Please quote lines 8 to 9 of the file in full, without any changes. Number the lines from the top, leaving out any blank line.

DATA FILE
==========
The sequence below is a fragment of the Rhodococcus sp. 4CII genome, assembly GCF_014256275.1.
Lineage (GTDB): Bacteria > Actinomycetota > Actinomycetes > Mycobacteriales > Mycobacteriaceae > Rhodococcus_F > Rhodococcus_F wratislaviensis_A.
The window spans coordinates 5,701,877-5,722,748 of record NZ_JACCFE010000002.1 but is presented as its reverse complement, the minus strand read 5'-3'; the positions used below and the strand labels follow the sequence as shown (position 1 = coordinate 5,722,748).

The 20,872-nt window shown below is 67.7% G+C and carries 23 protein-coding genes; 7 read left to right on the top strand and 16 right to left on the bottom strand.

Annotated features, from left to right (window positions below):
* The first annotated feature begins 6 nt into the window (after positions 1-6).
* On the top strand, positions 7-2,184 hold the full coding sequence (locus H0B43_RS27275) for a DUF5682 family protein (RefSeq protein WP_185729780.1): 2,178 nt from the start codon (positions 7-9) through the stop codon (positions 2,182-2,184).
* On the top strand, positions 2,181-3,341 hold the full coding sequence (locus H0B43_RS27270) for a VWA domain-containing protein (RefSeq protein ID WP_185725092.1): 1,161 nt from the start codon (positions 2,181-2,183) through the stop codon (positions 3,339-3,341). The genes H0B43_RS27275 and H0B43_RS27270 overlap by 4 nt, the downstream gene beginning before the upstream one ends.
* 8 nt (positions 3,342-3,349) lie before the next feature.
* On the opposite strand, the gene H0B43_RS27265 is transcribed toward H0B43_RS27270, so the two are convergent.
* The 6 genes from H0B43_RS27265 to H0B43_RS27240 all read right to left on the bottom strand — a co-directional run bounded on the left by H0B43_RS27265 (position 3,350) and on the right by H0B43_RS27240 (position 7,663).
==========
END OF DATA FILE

* On the top strand, positions 2,181-3,341 hold the full coding sequence (locus H0B43_RS27270) for a VWA domain-containing protein (RefSeq protein ID WP_185725092.1): 1,161 nt from the start codon (positions 2,181-2,183) through the stop codon (positions 3,339-3,341). The genes H0B43_RS27275 and H0B43_RS27270 overlap by 4 nt, the downstream gene beginning before the upstream one ends.
* 8 nt (positions 3,342-3,349) lie before the next feature.